Judd Apatow's "Love" and the Emergence of The New Rom-Com
Written by Sarah Osman
Originally invented by Jane Austen, the "rom-com” (romantic comedy) is a genre that has haunted us with unrealistic expectations of love for years. Ever since the charming, persnickety Mr. Darcy was introduced in Pride and Prejudice,a number of other loveable men have popped up in books and film. Over the years, these men have taken on rather different archetypes -- there are the grumps (similar to Mr. Darcy), the pessimists, the too-perfect-to-be-real men, the man-boys, the smooth guys, etc. And it’s not just the men that are often categorized -- women pop up as the manic-pixie-dream-girl, the no-time-for-love gal, the hoochie girl, the cute-girl-next-door, the Disney princess, etc. These archetypes have been mashed together and rearranged so many times that we are seeing less and less stereotypical rom-coms. With the death of the original rom-com comes a fascinating new take on it -- a much darker, depressing look at love.
There are still a handful of rom-com films that are released every year (some even parody the entire genre, such as the brilliant They Came Together), but it is much more likely for rom-coms to show up on television these days. A few seasons ago, an array of rom-com-based sitcoms debuted, including “A-Z”, “Selfie”, and “Marry Me”. While these shows were designed to have unique takes on the rom-com (“A-Z” followed a new couple’s relationship "from A to Z), they weren’t quite different enough to capture an audience’s attention (“Selfie” was simply a modern retelling of My Fair Lady) and were subsequently cancelled. However, in the current TV season, networks have taken on bleaker rom-coms, including “Love” (Netflix), “Crazy Ex-Girlfriend (The CW), and “You’re the Worst” (FX). The characters in these shows do not fit traditional rom-com fare, nor are they even likable -- each character consistently commits despicable acts and, for lack of a better term, is a hot mess. “Crazy Ex-Girlfriend” cleverly mocks the traditional high-powered woman from rom-coms who gives it all up for love, as Rebecca (Rachel Bloom) moves across the country to get her ex-boyfriend from summer camp back. Her tactics become increasingly more and more insane, as at one point she rents a party bus for him and his friends and performs a strip tease. In “You’re the Worst,” Jimmy (Chris Geere) and Gretchen (Aya Cash) are two borderline alcoholics who have no sense of social boundaries that end up falling in love. This past season took their tale on an even darker path as Gretchen struggled with depression and Jimmy couldn’t figure out how to help her. In Judd Apatow's “Love”, two thirty-somethings (Gillian Jacobs and Paul Rust) find each other after randomly meeting in a gas station, only to discover that love isn’t as easy as it seems.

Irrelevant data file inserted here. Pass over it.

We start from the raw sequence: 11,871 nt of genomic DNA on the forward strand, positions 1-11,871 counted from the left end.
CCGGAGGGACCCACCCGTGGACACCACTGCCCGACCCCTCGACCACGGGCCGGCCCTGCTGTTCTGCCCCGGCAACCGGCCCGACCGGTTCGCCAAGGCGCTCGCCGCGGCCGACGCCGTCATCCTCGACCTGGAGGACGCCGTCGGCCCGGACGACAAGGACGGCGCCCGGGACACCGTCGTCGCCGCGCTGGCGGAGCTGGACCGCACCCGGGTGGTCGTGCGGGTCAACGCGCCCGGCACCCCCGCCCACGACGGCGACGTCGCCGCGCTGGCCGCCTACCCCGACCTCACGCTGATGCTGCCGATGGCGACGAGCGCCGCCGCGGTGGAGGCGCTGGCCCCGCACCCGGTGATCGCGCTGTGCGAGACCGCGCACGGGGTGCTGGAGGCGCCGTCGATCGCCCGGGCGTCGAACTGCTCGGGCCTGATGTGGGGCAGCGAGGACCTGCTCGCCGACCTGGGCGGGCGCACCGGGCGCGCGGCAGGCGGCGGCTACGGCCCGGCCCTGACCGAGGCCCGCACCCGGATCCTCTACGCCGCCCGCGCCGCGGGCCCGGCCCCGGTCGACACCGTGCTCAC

Clearly there has been a major shift in rom-coms, but why? Audiences once adored films such as Pretty Woman, Maid in Manhattan, and Sleepless in Seattle where the stakes were clear and it was easy to root for one’s OTP. So why the sudden shift to such a heavier outlook on love? For one, the dating scene itself has changed -- traditional “meet-cutes” just aren’t as likely as they once were, and most dating is done online, which has added a brand new curveball that no one has yet to figure out. Online dating has truly turned modern dating into the blind-leading-the-blind, with neither party sure where there is a door they might walk right into. Secondly, times are a bit bleaker than they once were. Many millennials are still struggling to find jobs and pay the bills on time, let alone settle down and have a family. We’ve become more accustomed to discussing -- and dealing with -- some of our more serious problems, such as depression, anxiety, and stress, and how they affect our everyday lives. And finally, as our society continues to grow and change, our beliefs regarding love have as well. While many of us still remain hopeless romantics, we have begun to accept that love doesn’t solve all our problems. These beliefs, and these financial and social societal changes, logically bleed into our art, and thus why the modern rom-com is changing.
There will always be room for Mr. Darcy and the manic-pixie-dream-girl, but perhaps Mr. Darcy’s attitude will be portrayed as more off-putting than sexy and the manic-pixie-dream-girl will come across as more deranged than charming. These two new interpretations don’t have to be any less romantic; they may just be a bit more realistic.